Incidentally, it is significant, here, that Peter recognized all the animals presented to him as being impure to eat. This means that the concept of certain types of food being impure continued to be part of the disciples mindset, indicating that their teacher, Jesus, had not taught them any differently.

The verses are actually in the context of a visit he was about to receive from the servants of a Gentile, the first Gentile Peter was to minister to. Peter had been in Lydda, but was called to Joppa because a certain lady disciple, Tabitha, well known for her good works and charity, had died. He stayed with a certain Simon, a tanner, in Joppa, and whilst he was there, came to her house and raised her up alive again. For this his fame spread far and wide.

A certain Roman, Cornelius, who was also a believer and generous alms giver, received a visit from an angel who told him;

‘Cornelius! Your prayers and your alms went up for a memorial before God. And now send men to Joppa and call for Simon who is surnamed Peter. This one is lodged with one Simon, a tanner, whose house is by the sea. He will tell you what you must do.’ And when the angel who spoke to him had departed, Cornelius called two of his household servants and a devout soldier from among those who waited on him continually. So when he had explained all these things to them, he sent them to Joppa. [Acts 10:4-8]

The next day, when the three men Cornelius sent were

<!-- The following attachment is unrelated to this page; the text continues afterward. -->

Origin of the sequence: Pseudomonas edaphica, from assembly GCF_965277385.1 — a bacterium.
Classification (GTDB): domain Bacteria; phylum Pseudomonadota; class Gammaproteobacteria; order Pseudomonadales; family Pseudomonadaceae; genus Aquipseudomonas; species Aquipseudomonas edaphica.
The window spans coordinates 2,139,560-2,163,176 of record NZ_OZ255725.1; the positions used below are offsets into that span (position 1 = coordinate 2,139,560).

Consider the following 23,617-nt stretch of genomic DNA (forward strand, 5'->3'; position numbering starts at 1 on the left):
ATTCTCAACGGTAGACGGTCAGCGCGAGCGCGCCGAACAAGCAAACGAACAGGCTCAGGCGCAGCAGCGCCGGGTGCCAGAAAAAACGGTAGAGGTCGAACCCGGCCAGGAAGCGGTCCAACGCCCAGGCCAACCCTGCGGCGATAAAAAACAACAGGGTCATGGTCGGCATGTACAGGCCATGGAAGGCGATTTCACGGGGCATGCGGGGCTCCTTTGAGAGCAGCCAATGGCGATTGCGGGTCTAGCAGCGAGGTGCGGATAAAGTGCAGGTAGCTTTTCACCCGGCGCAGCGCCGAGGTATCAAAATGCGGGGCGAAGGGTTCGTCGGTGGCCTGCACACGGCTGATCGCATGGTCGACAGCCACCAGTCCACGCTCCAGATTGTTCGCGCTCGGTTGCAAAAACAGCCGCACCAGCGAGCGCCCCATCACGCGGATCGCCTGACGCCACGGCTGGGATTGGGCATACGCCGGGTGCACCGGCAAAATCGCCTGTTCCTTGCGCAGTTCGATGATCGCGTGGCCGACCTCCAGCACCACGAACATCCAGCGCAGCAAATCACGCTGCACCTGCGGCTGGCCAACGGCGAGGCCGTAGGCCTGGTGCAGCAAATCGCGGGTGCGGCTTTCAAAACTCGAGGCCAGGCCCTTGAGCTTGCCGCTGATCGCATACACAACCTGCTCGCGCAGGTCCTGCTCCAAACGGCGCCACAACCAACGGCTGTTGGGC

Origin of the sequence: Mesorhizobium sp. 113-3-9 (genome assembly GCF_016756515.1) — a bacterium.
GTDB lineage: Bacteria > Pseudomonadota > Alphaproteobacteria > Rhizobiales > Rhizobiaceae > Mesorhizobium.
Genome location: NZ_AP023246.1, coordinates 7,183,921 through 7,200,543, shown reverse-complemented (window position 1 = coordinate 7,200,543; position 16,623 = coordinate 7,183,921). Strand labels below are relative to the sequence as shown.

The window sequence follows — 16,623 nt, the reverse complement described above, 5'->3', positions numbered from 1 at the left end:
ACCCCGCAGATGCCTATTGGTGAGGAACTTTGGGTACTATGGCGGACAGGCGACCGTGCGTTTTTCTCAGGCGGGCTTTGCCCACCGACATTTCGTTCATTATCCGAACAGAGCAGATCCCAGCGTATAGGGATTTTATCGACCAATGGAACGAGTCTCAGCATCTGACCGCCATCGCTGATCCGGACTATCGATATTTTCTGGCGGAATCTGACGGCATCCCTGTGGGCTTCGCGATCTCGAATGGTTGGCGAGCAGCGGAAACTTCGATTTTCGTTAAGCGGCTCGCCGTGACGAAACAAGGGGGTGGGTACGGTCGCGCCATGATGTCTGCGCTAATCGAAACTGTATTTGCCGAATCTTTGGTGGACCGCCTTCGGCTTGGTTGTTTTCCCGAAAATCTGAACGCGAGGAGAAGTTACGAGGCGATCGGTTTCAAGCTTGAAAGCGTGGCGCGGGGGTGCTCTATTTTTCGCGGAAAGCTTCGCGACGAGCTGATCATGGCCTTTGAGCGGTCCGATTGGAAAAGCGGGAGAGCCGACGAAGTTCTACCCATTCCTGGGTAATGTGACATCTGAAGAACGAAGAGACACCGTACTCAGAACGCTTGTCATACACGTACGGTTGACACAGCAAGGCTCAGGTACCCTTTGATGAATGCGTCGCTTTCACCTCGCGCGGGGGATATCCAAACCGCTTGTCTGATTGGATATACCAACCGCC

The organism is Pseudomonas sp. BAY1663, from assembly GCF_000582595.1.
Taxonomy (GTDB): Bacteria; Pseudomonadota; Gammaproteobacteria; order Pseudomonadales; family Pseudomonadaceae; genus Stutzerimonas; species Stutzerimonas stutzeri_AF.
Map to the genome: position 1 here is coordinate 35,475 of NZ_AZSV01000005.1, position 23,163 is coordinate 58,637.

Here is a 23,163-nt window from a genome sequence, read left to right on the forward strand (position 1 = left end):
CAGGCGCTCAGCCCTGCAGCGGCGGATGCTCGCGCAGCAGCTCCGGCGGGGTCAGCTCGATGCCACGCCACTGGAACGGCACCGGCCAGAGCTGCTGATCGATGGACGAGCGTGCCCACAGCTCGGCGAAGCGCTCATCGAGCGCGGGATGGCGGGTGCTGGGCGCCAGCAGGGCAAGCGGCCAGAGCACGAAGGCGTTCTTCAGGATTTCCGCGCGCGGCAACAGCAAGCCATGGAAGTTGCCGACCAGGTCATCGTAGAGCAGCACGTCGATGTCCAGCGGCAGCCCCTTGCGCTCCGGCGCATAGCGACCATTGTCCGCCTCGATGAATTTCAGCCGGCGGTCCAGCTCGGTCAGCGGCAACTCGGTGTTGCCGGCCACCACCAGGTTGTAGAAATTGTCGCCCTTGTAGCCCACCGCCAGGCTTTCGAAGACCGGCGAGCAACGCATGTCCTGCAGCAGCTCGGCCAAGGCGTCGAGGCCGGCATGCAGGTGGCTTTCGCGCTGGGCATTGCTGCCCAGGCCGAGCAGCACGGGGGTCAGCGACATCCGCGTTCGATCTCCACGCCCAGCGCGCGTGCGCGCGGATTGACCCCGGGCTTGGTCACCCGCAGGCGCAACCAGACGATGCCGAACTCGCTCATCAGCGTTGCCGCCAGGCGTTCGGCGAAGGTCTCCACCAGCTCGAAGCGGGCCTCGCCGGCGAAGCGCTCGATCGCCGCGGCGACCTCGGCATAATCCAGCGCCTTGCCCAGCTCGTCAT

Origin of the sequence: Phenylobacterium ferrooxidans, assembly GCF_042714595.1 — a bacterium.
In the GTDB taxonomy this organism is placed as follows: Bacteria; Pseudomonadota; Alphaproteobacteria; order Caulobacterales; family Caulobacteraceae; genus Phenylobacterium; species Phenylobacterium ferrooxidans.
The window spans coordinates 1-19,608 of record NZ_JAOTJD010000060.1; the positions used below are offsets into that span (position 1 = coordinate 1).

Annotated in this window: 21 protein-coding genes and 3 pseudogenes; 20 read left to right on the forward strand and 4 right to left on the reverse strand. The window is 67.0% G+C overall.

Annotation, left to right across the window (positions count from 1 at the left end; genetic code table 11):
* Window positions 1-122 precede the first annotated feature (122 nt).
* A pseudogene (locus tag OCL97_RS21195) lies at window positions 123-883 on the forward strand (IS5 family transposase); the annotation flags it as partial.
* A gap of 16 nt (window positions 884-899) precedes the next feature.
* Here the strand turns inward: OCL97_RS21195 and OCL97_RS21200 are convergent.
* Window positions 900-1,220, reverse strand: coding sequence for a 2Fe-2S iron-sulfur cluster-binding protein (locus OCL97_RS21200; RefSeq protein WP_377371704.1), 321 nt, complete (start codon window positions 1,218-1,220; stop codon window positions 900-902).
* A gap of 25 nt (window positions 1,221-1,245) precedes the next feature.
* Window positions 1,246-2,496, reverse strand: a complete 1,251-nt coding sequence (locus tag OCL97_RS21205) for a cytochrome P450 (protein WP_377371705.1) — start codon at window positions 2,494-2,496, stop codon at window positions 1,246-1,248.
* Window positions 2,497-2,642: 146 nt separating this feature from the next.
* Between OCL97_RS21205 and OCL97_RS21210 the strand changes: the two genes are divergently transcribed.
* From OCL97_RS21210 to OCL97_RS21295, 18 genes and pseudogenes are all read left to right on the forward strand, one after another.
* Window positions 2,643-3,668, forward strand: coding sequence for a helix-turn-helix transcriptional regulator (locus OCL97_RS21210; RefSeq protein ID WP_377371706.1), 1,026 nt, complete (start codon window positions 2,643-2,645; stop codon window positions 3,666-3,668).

passing along on the road, and drawing near to the city, Peter went up on the roof to pray about the sixth hour. And he became hungry and wished to taste food. But as they were preparing it, an ecstasy fell on him. [Acts 10:9-10]

Whereupon (while he was still on the roof) the vision, mentioned earlier, occurred. Peter’s reaction to the vision was to doubt

within himself what the vision which he saw might be, [Acts 10:17]

and just

as Peter pondered concerning the vision, the Spirit said to him, ‘Behold, three men are seeking you. But rising up, go down and go with them, not discriminating, because I have sent them’. [Acts 10:19]

In verse 3 and 7 of Acts 10, the messenger identified as telling Cornelius to send his men to find Peter was an angel, but the messenger who says to  Peter ‘I have sent (the men at your gate)’ is called the Spirit. This identifies, yet again, The Spirit with an angel of God, just as the Quran does. In fact, The Spirit [Al Ruh], or Holy Spirit [Al Ruh Al Quddus] in the Quran is identified specifically with the function of Angel Gabriel, who brings revelation to and supports the apostles of God.

Coming back to the story-line in Acts 10 and 11, when Peter arrives at the Centurion’s house, he says

‘You know how unlawful it is for a man, a Jew, to unite with or to come near to one of another race. Yet God showed to me not to call a man common or unclean. Therefore, I also came without complaint, being summoned.’ [Acts 10:28-29]

So Cornelius told him about the visit he had received from the angel, and said

‘At once I sent to you, and you did well to come. Now then, we are all present before God to hear all the things having been commanded you by God.’